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Wall Insulation
Wall Insulation
Benefits of Wall Insulation

Wall Insulation

Properly sealed, moisture-protected, and insulated walls help increase comfort, reduce noise, and save on energy costs. The insulation in a building should form an uninterrupted boundary that defines the heated area of the building.

Insulation is available in a variety of forms, including batts and blankets, rigid board, and loose fill. Each type is designed for a specific purpose. Although rolls or blankets, usually made of fiberglass, are often laid over the floor in the attic, you should also consider using loose-fill insulation. Usually made of fiberglass, rock wool or cellulose, loose-fill insulation can either be poured in or blown in to spaces. Loose-fill insulations require less energy to produce than other forms of insulation, and cellulose loose-fill insulation is made from recycled materials.


Although batts, usually made of fiberglass or rock wool, are typically used between studs or floor joists, rigid foam boards should be considered as an alternate approach. Rigid foam boards are made of polyisocyanurate, extruded polystyrene (XPS or blueboard), expanded polystyrene (EPS or beadboard), or other materials. These boards are lightweight, provide structural support, and generally have an R-value of 4 to 7 per inch. Rigid boards can also be added to basement walls, exposed foundations, cathedral ceilings, exterior walls, and attic access.

Another option for exterior walls and ceilings is to use structural insulated panels (SIPs, also called foam-core panels), which are thick slabs of foam insulation sandwiched between two layers of a structural material such as plywood. They can be used in place of stud-framed construction for both walls and ceilings. Although SIPs cost more than traditional building materials, they require less labor to install, so the total cost is roughly the same as stud-framed walls.

Benefits of Wall Insulation

Insulation to control noise should be a primary component in structures and processes where noise can impact a worker's health and efficiency. The noise produced by appliances, piping, heating and air conditioning systems, phones, radios and even talking are the major reasons people are dissatisfied with their work place.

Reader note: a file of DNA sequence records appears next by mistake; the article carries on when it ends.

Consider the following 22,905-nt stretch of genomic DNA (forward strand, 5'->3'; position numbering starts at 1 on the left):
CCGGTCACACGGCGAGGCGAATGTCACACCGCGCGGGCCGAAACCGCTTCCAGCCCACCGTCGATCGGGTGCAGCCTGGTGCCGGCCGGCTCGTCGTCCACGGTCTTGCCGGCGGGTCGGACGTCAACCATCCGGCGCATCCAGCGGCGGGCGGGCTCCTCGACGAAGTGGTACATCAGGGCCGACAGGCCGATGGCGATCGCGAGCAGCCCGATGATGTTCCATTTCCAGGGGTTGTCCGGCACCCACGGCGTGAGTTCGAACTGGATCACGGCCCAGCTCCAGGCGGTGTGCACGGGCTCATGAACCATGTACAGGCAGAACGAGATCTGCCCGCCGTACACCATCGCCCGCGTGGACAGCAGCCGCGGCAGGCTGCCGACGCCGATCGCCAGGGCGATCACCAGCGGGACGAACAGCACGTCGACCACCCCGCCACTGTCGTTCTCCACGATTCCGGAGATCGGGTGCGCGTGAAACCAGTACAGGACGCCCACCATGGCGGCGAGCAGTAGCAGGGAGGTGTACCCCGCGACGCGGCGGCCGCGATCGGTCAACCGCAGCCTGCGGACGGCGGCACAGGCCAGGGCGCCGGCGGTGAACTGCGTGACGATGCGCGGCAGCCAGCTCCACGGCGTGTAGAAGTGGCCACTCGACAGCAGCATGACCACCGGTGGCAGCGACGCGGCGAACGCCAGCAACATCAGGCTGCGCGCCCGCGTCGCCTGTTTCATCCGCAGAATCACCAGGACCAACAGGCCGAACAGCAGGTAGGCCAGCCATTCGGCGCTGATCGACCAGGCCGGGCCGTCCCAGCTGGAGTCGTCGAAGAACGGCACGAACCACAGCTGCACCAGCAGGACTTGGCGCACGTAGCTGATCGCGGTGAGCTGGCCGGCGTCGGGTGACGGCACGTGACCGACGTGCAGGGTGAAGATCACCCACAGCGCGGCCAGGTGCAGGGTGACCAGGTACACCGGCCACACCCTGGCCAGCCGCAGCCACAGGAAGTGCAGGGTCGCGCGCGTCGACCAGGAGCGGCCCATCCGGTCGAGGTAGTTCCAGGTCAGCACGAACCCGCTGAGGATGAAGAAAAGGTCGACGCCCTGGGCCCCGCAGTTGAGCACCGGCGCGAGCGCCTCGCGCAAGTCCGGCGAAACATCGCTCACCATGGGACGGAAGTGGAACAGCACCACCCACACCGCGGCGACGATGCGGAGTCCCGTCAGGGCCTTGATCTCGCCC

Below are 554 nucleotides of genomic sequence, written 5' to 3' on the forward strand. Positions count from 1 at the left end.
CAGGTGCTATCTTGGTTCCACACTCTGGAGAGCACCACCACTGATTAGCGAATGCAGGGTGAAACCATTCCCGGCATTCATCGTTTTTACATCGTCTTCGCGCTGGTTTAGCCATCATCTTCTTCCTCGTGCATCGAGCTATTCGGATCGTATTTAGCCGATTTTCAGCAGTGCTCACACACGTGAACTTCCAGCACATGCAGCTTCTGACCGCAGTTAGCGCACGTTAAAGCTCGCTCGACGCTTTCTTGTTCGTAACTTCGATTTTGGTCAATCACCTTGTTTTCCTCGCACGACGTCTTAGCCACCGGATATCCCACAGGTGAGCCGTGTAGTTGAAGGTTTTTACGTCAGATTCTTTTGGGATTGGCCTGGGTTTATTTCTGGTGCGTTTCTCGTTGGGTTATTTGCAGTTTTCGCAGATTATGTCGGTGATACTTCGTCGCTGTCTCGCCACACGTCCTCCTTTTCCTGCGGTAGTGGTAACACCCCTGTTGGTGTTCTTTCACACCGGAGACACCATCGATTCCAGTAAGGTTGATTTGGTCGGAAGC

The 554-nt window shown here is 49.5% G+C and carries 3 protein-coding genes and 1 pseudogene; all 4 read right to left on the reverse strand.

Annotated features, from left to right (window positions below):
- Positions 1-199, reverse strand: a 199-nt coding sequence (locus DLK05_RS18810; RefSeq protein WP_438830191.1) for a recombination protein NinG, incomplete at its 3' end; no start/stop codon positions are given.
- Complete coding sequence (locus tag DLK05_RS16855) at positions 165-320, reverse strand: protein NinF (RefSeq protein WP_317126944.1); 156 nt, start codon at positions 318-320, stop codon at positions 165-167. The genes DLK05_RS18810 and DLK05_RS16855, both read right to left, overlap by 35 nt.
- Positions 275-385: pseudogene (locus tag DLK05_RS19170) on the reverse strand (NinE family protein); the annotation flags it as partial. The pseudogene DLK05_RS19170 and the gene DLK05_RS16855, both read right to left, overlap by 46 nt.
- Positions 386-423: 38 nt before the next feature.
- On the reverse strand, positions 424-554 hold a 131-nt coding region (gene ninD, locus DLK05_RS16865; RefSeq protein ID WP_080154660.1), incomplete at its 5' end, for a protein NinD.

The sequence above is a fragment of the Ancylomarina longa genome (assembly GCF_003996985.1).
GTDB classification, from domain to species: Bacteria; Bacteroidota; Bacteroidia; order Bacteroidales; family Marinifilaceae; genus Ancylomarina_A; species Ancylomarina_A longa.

Special and standard insulation materials can be used to encase or enclose a noise generating source, forming a sound barrier between the source and the surrounding area. Insulation placed in walls and ceilings can provide a barrier to the entry of sound from the outside or other rooms. Insulation is used to:

  • Reduce obnoxious noise levels emitting from machines, equipment, lines or enclosures.
  • Reduce general noise level in plant areas.
  • Provide for better work conditions.
  • Help facilities comply with OSHA and EPA noise level standards.

Energy Savings
The most substantial return on an investment in insulation is in energy savings over a period of time. Properly designed and installed insulation systems immediately reduce the need for energy-a costly ingredient of every product made. Lowering the energy input of each pound of product will result in enormous cost savings. Therefore, companies that implement a comprehensive plan to reduce energy spending will gain a definite competitive edge.

Used in combination with other materials, insulation helps provide fire protection in: firestop systems designed to provide an effective barrier against the spread of flame, smoke, gases and moisture; grease and air duct fireproofing; electrical and communications conduit and cable protection.

Sources: US Department of Energy, Office of Building Technology, State and Community Programs, Insulation. National Insulation Association, Why Insulate?


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